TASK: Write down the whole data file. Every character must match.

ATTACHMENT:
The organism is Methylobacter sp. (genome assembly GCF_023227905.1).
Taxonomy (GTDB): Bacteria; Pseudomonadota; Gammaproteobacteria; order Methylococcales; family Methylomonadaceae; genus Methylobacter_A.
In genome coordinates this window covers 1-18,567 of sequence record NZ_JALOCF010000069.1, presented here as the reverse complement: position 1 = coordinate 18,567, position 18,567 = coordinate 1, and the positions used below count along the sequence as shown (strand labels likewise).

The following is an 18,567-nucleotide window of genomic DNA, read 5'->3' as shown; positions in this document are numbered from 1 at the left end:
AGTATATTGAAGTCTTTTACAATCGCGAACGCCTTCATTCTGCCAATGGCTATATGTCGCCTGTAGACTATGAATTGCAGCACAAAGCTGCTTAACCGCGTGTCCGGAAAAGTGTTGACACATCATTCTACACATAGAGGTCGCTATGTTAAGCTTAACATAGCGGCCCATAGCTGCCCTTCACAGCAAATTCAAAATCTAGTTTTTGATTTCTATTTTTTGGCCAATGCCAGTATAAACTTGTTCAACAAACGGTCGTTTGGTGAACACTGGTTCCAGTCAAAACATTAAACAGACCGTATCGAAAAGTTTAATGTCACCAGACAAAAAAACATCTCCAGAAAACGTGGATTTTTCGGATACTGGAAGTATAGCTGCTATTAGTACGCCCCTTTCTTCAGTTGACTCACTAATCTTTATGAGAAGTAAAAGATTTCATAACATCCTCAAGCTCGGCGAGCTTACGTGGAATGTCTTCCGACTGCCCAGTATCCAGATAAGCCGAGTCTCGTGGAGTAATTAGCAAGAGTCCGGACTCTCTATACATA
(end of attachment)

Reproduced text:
The organism is Methylobacter sp. (genome assembly GCF_023227905.1).
Taxonomy (GTDB): Bacteria; Pseudomonadota; Gammaproteobacteria; order Methylococcales; family Methylomonadaceae; genus Methylobacter_A.
In genome coordinates this window covers 1-18,567 of sequence record NZ_JALOCF010000069.1, presented here as the reverse complement: position 1 = coordinate 18,567, position 18,567 = coordinate 1, and the positions used below count along the sequence as shown (strand labels likewise).

The following is an 18,567-nucleotide window of genomic DNA, read 5'->3' as shown; positions in this document are numbered from 1 at the left end:
AGTATATTGAAGTCTTTTACAATCGCGAACGCCTTCATTCTGCCAATGGCTATATGTCGCCTGTAGACTATGAATTGCAGCACAAAGCTGCTTAACCGCGTGTCCGGAAAAGTGTTGACACATCATTCTACACATAGAGGTCGCTATGTTAAGCTTAACATAGCGGCCCATAGCTGCCCTTCACAGCAAATTCAAAATCTAGTTTTTGATTTCTATTTTTTGGCCAATGCCAGTATAAACTTGTTCAACAAACGGTCGTTTGGTGAACACTGGTTCCAGTCAAAACATTAAACAGACCGTATCGAAAAGTTTAATGTCACCAGACAAAAAAACATCTCCAGAAAACGTGGATTTTTCGGATACTGGAAGTATAGCTGCTATTAGTACGCCCCTTTCTTCAGTTGACTCACTAATCTTTATGAGAAGTAAAAGATTTCATAACATCCTCAAGCTCGGCGAGCTTACGTGGAATGTCTTCCGACTGCCCAGTATCCAGATAAGCCGAGTCTCGTGGAGTAATTAGCAAGAGTCCGGACTCTCTATACATA